Comcast Upstream Tests: 75-100 Mbps
Upstream DOCSIS 3.0 channel bonding finally coming together...
The first incarnation of the cable broadband DOCSIS 3.0 standard is theoretically capable of 160 Mbps downstream, and 100 Mbps (shared). But upstream channel bonding has been hard to perfect for hardware vendors and MSOs, which is why you see strangely top-heavy cable broadband tiers like 50/5 Mbps, or even in some cases 100/2Mbps. But we're finally starting to see some movement on this front, and faster upstream speeds should finally be coming your way later in 2010. Comcast is busily testing bonded upstream service and says their tests are providing a consistent 75 Mbps upstream connection
lab and field trials of upstream Docsis 3.0 channel bonding have produced "sustained rates" of 75 Mbit/s to specific service groups, Chris Bastian, the MSO's executive director of network architecture, revealed here Thursday on a panel focused on what's next for cable's wideband platform. "The results look very good," he said of Comcast's attempt to bond up to four channels in the upstream. The test results have been even better in more controlled lab settings, where Comcast has been able to create sustained bursts of 100 Mbit/s.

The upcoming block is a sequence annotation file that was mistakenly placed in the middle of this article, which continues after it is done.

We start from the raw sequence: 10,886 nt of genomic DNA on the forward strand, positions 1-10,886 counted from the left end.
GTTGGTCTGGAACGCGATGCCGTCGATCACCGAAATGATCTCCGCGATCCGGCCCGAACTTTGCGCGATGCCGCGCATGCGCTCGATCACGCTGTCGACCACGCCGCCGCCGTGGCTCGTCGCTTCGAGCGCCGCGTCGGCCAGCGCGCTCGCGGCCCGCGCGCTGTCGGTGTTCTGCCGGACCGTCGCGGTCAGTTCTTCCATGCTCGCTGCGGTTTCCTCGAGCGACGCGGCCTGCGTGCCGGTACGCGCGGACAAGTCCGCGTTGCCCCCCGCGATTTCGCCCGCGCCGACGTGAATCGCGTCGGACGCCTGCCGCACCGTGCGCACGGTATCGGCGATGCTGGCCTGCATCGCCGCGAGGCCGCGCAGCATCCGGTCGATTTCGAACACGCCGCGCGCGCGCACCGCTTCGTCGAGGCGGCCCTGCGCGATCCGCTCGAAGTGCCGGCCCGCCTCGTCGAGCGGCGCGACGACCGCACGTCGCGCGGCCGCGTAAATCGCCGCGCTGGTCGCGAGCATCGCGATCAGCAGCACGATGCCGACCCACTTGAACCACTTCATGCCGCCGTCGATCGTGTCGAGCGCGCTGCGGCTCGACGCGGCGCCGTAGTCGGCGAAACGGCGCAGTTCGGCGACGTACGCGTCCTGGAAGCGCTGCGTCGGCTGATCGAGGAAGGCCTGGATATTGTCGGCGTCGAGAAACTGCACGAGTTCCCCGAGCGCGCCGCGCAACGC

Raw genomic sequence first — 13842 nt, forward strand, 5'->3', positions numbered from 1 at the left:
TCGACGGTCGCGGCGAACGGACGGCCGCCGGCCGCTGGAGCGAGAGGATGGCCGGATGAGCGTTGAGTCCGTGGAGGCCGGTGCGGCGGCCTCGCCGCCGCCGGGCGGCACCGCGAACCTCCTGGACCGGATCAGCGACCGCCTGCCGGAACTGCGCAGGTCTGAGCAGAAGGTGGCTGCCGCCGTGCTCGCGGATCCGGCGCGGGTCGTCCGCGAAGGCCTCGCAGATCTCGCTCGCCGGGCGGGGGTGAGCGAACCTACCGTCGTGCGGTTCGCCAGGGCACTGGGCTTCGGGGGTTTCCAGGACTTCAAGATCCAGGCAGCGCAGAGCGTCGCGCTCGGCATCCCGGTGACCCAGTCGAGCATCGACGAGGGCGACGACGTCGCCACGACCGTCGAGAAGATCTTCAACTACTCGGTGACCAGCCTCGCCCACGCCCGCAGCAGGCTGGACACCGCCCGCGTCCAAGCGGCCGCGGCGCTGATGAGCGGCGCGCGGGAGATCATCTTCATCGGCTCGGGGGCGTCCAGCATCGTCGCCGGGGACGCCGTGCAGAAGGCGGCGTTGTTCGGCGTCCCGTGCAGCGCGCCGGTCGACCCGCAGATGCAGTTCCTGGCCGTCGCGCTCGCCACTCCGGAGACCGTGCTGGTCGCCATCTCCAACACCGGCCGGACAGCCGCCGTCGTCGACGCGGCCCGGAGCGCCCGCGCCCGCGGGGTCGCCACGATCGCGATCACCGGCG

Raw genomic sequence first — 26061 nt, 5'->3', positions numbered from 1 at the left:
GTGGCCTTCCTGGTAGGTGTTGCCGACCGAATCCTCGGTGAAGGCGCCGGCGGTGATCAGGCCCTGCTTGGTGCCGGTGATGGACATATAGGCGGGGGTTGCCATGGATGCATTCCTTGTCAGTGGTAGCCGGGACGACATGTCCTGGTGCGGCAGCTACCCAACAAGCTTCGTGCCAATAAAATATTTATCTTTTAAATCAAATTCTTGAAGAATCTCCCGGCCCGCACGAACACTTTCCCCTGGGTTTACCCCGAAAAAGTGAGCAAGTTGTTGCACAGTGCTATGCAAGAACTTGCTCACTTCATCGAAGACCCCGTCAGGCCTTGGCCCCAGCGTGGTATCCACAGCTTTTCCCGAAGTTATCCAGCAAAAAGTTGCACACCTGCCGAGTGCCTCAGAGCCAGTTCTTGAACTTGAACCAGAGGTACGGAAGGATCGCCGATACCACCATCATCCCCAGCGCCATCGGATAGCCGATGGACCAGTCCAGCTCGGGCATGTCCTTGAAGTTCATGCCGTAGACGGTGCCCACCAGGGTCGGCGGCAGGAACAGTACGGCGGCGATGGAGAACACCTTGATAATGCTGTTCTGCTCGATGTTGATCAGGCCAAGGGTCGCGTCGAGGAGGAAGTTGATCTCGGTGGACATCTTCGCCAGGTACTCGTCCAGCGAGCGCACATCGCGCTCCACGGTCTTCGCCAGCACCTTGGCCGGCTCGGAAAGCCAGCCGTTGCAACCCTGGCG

According to Comcast, the difference between the field and lab upstream speeds are due to the channel widths used to conduct the tests: the combination of two 6.4MHz-wide channels with two that are just 3.2MHz wide in the field, and the bonding of four 6.4MHz-wide channels in the lab. Comcast CTO Tony Werner had originally been telling reporters that faster DOCSIS 3.0 speeds would drop during the first quarter of 2010, but all indications are now that an upstream bump for Comcast customers won't occur until the second half of this year.